"However, it cannot be fairly said that it was contemplated that the outermost limits of large territorial authorizations should be susceptible of being thrust further outward and extended by the expansion of the municipal area or extensions of the police jurisdictions of the city lying at the hub thereof. Nor, in the Court's opinion, should such large territorial authorities be construed to be subject to automatic increase because of the intersection of and intrusion into the circumference thereof by expansion of the municipal boundaries or police jurisdiction of cities originally lying wholly or mainly outside such circumferences. All such accretions would occur without regard to any factors of transportation significance, and tend to be productive of uncertainty and the chaotic competitive conditions against which the Motor Carrier Act was, in part, aimed in the public interest.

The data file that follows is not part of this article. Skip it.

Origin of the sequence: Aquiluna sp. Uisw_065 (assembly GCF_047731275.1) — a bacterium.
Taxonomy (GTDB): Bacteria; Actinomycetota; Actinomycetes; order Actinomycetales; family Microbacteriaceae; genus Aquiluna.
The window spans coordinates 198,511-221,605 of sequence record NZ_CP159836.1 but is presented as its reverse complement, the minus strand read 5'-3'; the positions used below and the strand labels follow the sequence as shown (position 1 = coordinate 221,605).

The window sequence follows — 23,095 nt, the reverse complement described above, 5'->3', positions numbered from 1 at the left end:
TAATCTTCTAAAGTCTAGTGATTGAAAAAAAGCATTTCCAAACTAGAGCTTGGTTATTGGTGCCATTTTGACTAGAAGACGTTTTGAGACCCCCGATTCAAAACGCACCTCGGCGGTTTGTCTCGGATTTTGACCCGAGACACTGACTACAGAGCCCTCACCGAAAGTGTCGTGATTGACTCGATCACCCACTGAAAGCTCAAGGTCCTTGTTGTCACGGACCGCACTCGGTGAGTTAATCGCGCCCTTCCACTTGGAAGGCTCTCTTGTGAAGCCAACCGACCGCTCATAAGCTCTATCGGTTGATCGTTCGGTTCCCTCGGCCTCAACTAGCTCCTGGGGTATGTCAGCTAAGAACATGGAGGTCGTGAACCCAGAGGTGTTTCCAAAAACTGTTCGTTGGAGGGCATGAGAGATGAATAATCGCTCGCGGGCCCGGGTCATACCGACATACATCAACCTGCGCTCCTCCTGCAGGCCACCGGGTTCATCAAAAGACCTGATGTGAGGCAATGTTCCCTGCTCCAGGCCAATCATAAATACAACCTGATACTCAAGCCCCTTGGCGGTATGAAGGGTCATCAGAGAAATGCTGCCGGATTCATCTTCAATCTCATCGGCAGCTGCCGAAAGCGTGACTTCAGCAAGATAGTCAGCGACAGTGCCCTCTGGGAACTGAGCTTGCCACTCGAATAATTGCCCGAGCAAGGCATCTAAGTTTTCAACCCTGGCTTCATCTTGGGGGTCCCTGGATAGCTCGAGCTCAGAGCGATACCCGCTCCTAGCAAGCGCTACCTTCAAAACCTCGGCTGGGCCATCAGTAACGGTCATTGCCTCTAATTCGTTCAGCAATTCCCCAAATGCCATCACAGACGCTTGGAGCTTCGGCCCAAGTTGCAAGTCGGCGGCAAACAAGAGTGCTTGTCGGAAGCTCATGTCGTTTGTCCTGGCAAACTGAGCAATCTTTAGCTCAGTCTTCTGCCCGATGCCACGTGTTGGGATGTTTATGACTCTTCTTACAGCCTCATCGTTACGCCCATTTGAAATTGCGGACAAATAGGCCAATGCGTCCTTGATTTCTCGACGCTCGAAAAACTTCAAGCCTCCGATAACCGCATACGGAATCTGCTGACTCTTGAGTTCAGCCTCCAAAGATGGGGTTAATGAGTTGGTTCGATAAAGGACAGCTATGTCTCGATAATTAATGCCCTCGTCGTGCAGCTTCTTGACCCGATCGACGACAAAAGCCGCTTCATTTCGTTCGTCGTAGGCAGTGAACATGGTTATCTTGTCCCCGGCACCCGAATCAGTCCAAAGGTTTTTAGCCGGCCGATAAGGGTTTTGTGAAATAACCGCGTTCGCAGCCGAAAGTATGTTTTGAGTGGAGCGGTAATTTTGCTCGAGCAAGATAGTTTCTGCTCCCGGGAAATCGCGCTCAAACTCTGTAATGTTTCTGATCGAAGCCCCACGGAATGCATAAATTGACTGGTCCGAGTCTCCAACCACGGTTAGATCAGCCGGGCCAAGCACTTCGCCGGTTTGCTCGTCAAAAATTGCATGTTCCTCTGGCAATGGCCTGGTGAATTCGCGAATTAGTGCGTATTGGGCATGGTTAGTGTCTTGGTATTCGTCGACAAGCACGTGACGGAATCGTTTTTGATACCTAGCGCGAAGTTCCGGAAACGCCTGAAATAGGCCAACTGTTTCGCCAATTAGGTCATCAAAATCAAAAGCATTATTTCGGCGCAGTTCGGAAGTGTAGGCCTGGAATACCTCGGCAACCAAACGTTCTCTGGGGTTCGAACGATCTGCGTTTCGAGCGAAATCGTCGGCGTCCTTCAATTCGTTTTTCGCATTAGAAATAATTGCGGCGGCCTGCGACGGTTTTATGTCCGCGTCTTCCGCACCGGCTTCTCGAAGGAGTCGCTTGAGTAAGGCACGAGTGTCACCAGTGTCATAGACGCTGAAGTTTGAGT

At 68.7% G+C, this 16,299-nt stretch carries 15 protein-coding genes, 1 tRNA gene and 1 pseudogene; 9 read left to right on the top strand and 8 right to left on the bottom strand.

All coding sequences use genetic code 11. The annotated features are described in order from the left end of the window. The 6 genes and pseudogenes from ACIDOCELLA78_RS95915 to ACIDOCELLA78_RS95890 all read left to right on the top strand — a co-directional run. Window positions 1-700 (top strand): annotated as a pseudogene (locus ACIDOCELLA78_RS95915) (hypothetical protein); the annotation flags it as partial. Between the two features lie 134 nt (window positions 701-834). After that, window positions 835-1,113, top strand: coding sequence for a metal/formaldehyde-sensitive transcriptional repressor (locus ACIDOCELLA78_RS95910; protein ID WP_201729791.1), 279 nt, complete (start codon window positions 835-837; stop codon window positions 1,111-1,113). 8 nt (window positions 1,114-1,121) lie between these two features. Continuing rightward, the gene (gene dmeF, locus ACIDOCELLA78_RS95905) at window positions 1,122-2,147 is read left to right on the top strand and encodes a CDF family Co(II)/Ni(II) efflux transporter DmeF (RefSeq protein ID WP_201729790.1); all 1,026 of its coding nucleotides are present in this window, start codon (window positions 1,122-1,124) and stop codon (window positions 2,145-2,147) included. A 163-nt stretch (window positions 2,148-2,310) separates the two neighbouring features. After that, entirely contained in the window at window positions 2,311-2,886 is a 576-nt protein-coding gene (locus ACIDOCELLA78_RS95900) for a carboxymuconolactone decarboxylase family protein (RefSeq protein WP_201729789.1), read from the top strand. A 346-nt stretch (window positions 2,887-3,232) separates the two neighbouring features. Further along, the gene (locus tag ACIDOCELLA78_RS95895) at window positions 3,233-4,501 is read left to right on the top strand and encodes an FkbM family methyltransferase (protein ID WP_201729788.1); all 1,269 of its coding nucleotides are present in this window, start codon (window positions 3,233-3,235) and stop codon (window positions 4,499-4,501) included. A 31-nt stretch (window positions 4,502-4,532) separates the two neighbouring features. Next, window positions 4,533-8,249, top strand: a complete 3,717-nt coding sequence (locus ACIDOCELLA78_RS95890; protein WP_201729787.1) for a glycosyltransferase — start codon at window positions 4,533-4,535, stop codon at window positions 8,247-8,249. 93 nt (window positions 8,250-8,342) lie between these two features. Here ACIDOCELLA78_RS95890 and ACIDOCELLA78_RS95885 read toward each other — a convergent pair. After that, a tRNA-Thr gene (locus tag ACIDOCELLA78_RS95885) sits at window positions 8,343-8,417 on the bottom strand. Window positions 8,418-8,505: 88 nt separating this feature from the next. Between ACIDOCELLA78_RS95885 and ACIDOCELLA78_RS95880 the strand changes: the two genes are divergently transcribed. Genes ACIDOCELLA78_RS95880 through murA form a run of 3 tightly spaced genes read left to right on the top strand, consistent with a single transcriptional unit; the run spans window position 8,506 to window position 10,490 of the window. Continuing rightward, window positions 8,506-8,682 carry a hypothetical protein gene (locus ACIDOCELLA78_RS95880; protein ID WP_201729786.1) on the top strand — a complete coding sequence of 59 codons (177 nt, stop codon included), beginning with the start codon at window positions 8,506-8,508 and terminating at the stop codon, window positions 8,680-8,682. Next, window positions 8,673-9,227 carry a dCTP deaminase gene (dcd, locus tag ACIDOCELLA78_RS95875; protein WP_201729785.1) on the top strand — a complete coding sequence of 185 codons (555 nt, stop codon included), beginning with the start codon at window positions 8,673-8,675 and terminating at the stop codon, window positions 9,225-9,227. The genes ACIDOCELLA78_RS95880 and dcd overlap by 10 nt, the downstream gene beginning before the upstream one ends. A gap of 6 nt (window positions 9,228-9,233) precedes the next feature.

"In this case, it appears that respondent's predecessor sought specific authority to serve the city of Gadsden, (see par. III B and C of Ex. A to grandfather application) and also sought a radial authority within twenty-five miles of the city of Oneonta (same paragraphs, and also map `B-1(c)-(6)' attached to application.) Apparently, the radial terminal authority was granted without mention of the heavy industrial center of Gadsden, the size and importance of which city would seem to have made it appropriate for inclusion as a designated place, had the intention of the commission been to authorize service to and from that entire city, only a portion of which would be within an arc on the twenty-five mile radius, however measured. Gadsden was specifically authorized for transportation of ice. Also, Bessemer was specifically named additionally to Birmingham for other specific commodities, though lying within ten miles from the western boundary of Birmingham. Applicant's map graphically indicating the circle surrounding Oneonta, appears to exclude from it the cities of Gadsden, Guntersville, Boaz, and Albertville, entirely.